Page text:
In 1948 the L.C.C. began clearing the area between Greville Road and Mortimer Place and Crescent, which it replaced with the Mortimer Crescent estate, eight smallscale, brick blocks of flats, which were opened c. 1955.
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Albury Street, SE8
Albury Street was originally Union Street - a name commemorating the 1707 union of Scotland and England.
A local bricklayer, Thomas Lucas, built houses in Union Street homes from 1706 onwards. The north side of the street still has an original terrace of eighteenth century housing.
Buildings along the street were quite mixed to cater for all classes in this dockyard town - from naval officers to shipbuilders and labourers.
John Gast (1772-1837), author of radical pamphlets and dissenting preacher, lived in the King of Prussia pub.
The street was renamed as Creek Road before it became Albury Street.
Nursery pioneers the McMillan sisters held a Boys’ Night Camp at 24 Albury Street in the early twentieth century which provided poor children with the opportunity to wash and get clean nightclothes. The girls’ camp was held in Evelyn Street.
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Bull and Mouth Street, EC2V
Bull and Mouth Street ran between King Edward Street and St Martin’s Le Grand. The street was first recorded on John Ogilby’s ’Large Scale Map of the City As Rebuilt’ (1676) and may date from rebuilding after the Great Fire of London.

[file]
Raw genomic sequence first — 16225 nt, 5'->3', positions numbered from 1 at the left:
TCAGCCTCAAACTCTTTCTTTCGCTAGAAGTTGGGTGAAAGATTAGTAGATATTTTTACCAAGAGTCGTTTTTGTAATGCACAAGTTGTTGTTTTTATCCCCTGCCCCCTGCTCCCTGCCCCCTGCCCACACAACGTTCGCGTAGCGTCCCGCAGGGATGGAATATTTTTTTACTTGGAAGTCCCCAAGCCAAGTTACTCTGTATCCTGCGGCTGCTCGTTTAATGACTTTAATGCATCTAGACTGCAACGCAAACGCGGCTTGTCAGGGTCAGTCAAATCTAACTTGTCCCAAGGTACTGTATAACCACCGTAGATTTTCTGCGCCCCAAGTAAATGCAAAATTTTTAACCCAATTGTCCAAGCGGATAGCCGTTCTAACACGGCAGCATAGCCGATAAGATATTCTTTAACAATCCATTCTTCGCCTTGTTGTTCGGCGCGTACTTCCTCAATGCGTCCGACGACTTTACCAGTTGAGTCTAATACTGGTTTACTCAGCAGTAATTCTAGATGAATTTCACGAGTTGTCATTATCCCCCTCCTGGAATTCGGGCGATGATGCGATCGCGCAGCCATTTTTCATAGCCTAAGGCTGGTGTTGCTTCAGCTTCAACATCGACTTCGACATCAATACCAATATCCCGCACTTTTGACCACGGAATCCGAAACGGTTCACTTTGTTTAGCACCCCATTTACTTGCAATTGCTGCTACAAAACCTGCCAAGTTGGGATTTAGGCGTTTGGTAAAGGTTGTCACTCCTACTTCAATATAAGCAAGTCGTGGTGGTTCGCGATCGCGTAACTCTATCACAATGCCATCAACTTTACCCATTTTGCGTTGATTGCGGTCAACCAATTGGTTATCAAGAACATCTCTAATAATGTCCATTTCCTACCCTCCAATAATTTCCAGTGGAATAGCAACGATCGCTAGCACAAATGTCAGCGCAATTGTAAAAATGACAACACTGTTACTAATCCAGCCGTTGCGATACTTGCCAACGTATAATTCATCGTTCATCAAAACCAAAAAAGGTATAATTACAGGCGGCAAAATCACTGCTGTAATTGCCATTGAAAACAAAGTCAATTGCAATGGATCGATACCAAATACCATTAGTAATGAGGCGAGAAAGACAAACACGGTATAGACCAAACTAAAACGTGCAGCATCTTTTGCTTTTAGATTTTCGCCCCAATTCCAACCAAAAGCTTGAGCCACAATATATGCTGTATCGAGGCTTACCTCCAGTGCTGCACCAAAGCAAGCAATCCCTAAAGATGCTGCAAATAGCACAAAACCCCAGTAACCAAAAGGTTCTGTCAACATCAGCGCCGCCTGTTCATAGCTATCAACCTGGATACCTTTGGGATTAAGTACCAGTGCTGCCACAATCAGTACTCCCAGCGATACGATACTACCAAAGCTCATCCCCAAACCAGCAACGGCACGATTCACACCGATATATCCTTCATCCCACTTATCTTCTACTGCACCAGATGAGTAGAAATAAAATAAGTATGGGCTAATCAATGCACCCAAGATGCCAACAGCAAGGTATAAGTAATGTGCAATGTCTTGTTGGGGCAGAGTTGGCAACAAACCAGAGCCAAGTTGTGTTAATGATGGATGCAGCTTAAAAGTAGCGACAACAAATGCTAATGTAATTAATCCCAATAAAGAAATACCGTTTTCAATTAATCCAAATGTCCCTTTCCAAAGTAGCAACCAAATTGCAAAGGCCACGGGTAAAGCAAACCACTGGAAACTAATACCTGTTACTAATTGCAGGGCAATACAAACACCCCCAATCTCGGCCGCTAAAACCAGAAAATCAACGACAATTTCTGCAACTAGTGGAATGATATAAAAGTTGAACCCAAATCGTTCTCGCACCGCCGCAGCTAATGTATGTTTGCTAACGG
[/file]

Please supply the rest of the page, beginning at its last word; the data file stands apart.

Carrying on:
The Bull and Mouth Inn stood on the south side of the street. The inn was destroyed in the Great Fire and rebuilt.
The inn’s original name was the Boulogne Mouth which referenced to the siege of Boulogne in the time of Henry VIII in 1544-46. The name became corrupted into Bull and Mouth. It was renamed as The Queen’s Hotel after being rebuilt as a hotel by the coaching entrepreneur Edward Sherman at a cost of £60,000. The hotel provided accommodation for passengers and underground stabling for 700 horses.
An 1875 Ordnance Survey map shows the 1842 French Protestant Chapel at the eastern corner with St Martin’s Le Grand.
The street was demolished in 1887 or 1888 to make way for new Post Office buildings.
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Whielden Street, HP7
Whielden Street is the only street with this name in the UK. Whielden Street either took its name from the 14th-century William de Whildene or from the Anglo-Saxon “Hwael” meaning “Curve” and “Dene” meaning “Valley” – “Whielden” meaning a curving valley. It road is part of the old Reading turnpike, the Judges’ Assize road from Reading to Hatfield, and as such must have been used for many centuries.
The Amersham Hospital was at one time the Union Workhouse and Whielden Street was sometimes called Union Street in the 19th century, named after the Workhouse for the Amersham Union of Parishes, built in 1838.
There are a number of 17th century houses in the road.
At the top of Whielden Street was once the Market Square but now is part of the High Street.
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Ely Gardens, WD6
Ely Gardens is a cul-de-sac off of Nicoll Way. Ely Gardens was typical of the L.C.C. house building style of the early 1950s.
Initially, there were two housing estates in Borehamwood - Site 1 and Site 2. Site 1 - the south side of Shenley Road/Elstree Way - was built first, commencing in 1951. Site 2 was north of Shenley Road and Elstree Way.